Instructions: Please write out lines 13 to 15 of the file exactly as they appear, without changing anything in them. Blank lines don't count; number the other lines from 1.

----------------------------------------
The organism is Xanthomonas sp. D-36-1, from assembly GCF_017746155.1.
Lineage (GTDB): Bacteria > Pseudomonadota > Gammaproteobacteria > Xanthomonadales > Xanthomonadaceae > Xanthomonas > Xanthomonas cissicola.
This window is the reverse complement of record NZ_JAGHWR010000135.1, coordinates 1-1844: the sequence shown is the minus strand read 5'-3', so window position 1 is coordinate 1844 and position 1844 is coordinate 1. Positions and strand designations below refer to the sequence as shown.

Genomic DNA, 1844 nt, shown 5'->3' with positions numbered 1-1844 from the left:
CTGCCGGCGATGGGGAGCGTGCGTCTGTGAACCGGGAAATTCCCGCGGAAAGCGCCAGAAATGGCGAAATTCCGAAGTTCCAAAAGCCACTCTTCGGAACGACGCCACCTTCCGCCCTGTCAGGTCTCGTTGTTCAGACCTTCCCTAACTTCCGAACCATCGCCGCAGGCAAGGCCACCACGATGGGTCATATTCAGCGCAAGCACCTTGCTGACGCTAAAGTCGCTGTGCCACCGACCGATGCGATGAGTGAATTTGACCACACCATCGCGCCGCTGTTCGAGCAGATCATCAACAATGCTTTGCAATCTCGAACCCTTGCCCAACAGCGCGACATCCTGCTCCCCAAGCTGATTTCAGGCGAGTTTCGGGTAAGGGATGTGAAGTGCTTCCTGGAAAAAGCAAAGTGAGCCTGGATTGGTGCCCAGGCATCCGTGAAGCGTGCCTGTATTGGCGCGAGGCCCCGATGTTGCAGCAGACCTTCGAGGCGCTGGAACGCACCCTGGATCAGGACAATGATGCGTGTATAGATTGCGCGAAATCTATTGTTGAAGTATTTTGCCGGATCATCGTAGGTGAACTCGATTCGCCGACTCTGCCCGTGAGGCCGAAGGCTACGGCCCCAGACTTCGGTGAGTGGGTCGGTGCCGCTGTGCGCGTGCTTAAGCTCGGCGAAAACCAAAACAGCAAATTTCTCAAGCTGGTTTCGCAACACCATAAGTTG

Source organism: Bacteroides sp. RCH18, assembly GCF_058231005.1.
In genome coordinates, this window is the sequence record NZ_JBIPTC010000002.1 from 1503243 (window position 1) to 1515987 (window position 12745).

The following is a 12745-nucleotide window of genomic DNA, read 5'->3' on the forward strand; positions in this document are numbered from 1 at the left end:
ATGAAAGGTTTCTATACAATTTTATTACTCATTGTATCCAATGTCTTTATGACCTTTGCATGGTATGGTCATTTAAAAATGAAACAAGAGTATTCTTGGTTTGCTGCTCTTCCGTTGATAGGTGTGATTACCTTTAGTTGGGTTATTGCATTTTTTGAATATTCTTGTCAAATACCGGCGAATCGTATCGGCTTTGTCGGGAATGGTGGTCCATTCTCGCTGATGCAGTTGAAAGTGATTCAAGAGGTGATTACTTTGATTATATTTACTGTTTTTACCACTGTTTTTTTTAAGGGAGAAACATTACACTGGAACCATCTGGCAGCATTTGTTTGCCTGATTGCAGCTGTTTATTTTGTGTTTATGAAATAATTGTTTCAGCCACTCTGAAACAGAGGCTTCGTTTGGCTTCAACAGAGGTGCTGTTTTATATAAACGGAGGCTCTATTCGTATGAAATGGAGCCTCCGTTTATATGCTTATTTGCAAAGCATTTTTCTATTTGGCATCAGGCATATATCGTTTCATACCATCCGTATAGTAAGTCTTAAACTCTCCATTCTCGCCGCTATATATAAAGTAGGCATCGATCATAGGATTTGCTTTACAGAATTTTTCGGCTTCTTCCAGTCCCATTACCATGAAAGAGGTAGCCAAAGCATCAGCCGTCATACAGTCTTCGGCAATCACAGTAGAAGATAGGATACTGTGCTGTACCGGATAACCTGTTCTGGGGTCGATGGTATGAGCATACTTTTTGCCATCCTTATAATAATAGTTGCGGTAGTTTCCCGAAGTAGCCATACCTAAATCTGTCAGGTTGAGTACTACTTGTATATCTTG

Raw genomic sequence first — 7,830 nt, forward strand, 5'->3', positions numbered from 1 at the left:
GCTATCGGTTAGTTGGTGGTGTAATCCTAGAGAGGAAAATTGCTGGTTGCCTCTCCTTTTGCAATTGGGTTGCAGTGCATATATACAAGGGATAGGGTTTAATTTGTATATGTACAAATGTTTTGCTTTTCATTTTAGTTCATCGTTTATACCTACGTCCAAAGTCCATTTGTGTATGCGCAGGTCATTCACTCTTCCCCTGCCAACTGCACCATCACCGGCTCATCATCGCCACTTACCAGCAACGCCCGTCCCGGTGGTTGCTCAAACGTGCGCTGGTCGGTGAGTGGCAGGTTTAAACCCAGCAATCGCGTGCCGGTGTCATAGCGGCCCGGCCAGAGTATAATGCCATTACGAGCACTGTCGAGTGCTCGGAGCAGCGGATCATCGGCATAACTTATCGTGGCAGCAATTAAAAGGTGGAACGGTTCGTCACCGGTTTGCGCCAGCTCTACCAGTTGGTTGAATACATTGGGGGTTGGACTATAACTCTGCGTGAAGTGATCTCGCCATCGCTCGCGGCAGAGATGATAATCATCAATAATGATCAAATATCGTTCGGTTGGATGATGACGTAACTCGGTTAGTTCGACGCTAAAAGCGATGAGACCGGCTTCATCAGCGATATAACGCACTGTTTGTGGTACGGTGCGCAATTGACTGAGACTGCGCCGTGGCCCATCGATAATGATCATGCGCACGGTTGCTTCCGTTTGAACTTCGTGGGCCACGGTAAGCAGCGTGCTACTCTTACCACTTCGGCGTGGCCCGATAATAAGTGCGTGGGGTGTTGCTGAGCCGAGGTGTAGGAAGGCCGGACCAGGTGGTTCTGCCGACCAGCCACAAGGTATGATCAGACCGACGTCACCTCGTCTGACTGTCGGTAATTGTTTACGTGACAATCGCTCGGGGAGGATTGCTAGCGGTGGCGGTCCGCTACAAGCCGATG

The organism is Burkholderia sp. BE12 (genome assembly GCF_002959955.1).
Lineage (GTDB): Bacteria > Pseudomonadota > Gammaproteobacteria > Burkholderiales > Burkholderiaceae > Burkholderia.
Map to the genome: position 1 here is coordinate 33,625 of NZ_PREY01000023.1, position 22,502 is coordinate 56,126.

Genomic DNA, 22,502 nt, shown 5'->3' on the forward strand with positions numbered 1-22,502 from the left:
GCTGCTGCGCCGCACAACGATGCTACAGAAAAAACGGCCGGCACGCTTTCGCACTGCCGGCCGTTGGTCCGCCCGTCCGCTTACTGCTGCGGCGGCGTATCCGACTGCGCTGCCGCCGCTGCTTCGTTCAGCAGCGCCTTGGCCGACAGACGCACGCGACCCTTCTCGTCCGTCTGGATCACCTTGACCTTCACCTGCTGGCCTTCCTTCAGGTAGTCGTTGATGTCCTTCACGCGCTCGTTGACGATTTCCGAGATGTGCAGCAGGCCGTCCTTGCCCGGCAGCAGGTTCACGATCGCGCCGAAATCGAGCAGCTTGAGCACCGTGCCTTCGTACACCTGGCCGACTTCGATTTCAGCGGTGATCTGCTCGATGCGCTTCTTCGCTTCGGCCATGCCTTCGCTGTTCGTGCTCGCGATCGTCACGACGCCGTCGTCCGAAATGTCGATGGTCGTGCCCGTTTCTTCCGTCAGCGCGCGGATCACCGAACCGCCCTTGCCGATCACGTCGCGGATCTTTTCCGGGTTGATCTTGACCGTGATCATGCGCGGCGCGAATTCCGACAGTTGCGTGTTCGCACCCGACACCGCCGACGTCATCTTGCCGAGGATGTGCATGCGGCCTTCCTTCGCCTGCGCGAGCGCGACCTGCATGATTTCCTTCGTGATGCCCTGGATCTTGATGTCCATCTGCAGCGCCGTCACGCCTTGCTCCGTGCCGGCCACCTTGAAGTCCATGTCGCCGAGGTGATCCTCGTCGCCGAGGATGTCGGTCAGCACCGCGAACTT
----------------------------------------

Lineage (GTDB): Bacteria > Pseudomonadota > Gammaproteobacteria > Burkholderiales > Burkholderiaceae > Burkholderia.
Map to the genome: position 1 here is coordinate 33,625 of NZ_PREY01000023.1, position 22,502 is coordinate 56,126.

Genomic DNA, 22,502 nt, shown 5'->3' on the forward strand with positions numbered 1-22,502 from the left: